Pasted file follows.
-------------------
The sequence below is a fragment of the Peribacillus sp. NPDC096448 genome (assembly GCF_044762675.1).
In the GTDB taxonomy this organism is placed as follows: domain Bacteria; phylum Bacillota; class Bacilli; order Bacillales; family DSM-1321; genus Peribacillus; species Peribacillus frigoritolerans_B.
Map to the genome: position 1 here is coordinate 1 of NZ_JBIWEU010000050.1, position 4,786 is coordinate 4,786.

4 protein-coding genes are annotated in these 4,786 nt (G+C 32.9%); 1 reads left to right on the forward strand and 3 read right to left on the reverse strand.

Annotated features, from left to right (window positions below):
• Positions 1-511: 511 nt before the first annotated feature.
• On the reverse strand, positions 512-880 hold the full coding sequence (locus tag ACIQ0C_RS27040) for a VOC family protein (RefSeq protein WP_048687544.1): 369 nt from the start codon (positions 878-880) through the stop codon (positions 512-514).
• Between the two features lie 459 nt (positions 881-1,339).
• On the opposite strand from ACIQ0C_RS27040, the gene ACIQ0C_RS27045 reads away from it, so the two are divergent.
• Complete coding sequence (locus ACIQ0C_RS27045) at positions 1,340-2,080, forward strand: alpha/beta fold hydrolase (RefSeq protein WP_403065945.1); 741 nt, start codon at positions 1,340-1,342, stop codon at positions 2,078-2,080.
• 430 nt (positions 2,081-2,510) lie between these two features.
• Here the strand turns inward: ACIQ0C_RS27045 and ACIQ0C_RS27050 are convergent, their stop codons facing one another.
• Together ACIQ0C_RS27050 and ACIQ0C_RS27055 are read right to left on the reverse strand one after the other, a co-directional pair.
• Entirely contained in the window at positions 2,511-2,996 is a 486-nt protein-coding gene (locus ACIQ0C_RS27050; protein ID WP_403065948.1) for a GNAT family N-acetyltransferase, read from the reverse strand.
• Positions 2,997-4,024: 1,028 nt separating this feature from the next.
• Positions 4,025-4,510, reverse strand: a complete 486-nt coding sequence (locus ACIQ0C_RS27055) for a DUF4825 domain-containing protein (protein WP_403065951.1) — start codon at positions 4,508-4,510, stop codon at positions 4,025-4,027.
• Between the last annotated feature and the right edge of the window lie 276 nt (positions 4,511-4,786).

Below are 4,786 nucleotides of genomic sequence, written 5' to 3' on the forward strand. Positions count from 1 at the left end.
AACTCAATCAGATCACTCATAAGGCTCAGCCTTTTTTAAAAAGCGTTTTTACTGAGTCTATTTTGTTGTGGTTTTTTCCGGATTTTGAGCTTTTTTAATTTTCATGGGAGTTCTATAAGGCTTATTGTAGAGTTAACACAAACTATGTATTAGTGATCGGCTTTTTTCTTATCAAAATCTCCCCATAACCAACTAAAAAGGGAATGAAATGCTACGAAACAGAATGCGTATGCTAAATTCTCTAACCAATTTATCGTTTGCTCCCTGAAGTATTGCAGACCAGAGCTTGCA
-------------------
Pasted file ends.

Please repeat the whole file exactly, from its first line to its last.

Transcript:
The sequence below is a fragment of the Peribacillus sp. NPDC096448 genome (assembly GCF_044762675.1).
In the GTDB taxonomy this organism is placed as follows: domain Bacteria; phylum Bacillota; class Bacilli; order Bacillales; family DSM-1321; genus Peribacillus; species Peribacillus frigoritolerans_B.
Map to the genome: position 1 here is coordinate 1 of NZ_JBIWEU010000050.1, position 4,786 is coordinate 4,786.

4 protein-coding genes are annotated in these 4,786 nt (G+C 32.9%); 1 reads left to right on the forward strand and 3 read right to left on the reverse strand.

Annotated features, from left to right (window positions below):
• Positions 1-511: 511 nt before the first annotated feature.
• On the reverse strand, positions 512-880 hold the full coding sequence (locus tag ACIQ0C_RS27040) for a VOC family protein (RefSeq protein WP_048687544.1): 369 nt from the start codon (positions 878-880) through the stop codon (positions 512-514).
• Between the two features lie 459 nt (positions 881-1,339).
• On the opposite strand from ACIQ0C_RS27040, the gene ACIQ0C_RS27045 reads away from it, so the two are divergent.
• Complete coding sequence (locus ACIQ0C_RS27045) at positions 1,340-2,080, forward strand: alpha/beta fold hydrolase (RefSeq protein WP_403065945.1); 741 nt, start codon at positions 1,340-1,342, stop codon at positions 2,078-2,080.
• 430 nt (positions 2,081-2,510) lie between these two features.
• Here the strand turns inward: ACIQ0C_RS27045 and ACIQ0C_RS27050 are convergent, their stop codons facing one another.
• Together ACIQ0C_RS27050 and ACIQ0C_RS27055 are read right to left on the reverse strand one after the other, a co-directional pair.
• Entirely contained in the window at positions 2,511-2,996 is a 486-nt protein-coding gene (locus ACIQ0C_RS27050; protein ID WP_403065948.1) for a GNAT family N-acetyltransferase, read from the reverse strand.
• Positions 2,997-4,024: 1,028 nt separating this feature from the next.
• Positions 4,025-4,510, reverse strand: a complete 486-nt coding sequence (locus ACIQ0C_RS27055) for a DUF4825 domain-containing protein (protein WP_403065951.1) — start codon at positions 4,508-4,510, stop codon at positions 4,025-4,027.
• Between the last annotated feature and the right edge of the window lie 276 nt (positions 4,511-4,786).

Below are 4,786 nucleotides of genomic sequence, written 5' to 3' on the forward strand. Positions count from 1 at the left end.
AACTCAATCAGATCACTCATAAGGCTCAGCCTTTTTTAAAAAGCGTTTTTACTGAGTCTATTTTGTTGTGGTTTTTTCCGGATTTTGAGCTTTTTTAATTTTCATGGGAGTTCTATAAGGCTTATTGTAGAGTTAACACAAACTATGTATTAGTGATCGGCTTTTTTCTTATCAAAATCTCCCCATAACCAACTAAAAAGGGAATGAAATGCTACGAAACAGAATGCGTATGCTAAATTCTCTAACCAATTTATCGTTTGCTCCCTGAAGTATTGCAGACCAGAGCTTGCA